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Australian School Students and Social Movement Support

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In this article I argue that already in secondary school, students have social and political views which predispose them to be supportive towards particular social movements. These predispositions are part of the normal political development from youth to adulthood and are influenced by a wide range of factors, including demographic, home background, school, and attitudinal variables. To examine student predispositions to support social movements, I analyse a sample of 1,311 senior secondary school students in the ACT and South Australia who were asked whether they would join demonstrations in support of seven different social movements. The seven movements are the peace movement, the environment movement, the pro and anti-abortion movements, anti-apartheid movements, the gay rights movement, and the Aboriginal rights movement.

Considerable variation was found in student preparedness to support these social movements, with the peace and environment movements receiving most support and the two abortion movements and gay rights receiving the least. Female students and students with previous political activity were more likely to give support to all social movements. On the other hand, commitment to religion was particularly important in differentiating between support for the pro-abortion and anti-abortion movements. The article concludes by linking youth support for social movements with wider issues related to adult political behaviour and active citizenship.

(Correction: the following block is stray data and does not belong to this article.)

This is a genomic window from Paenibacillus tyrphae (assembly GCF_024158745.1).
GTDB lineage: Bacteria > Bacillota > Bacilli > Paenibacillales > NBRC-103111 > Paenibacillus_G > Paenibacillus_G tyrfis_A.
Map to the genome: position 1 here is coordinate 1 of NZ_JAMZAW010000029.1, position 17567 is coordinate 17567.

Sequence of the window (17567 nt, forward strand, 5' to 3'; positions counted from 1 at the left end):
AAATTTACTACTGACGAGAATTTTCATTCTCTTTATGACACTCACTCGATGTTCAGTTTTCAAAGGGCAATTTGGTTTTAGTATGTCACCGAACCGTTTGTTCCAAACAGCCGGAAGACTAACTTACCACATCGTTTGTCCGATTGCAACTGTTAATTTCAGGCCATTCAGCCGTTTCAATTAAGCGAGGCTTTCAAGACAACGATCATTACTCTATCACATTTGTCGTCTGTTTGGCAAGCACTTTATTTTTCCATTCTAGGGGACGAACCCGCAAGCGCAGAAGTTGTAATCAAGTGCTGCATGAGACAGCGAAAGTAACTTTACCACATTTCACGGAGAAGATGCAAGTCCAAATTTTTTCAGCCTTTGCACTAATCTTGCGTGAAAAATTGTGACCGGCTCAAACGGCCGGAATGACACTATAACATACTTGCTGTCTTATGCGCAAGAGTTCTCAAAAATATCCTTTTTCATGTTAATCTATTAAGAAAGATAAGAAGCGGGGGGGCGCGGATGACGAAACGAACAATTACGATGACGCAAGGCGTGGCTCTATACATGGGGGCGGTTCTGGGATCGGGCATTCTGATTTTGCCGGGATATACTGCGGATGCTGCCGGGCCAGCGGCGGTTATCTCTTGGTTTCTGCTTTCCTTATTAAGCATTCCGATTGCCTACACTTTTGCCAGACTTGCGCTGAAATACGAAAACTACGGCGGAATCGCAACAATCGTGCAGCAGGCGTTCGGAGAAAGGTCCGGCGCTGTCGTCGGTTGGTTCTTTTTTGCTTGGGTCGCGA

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Keywords: Australia; activism; gender; secondary students; social movements; student activism

Document Type: Research Article

Affiliations: The Australian National University

Publication date: January 1, 2004

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  • Education and Society provides a forum, where teachers and scholars throughout the world, are able to evaluate current issues and problems in education and society from a balanced and comparative social, cultural and economic perspective.

    Education and Society, a fully refereed journal, is used by teachers, academics, research scholars, educational administrators and graduate students.
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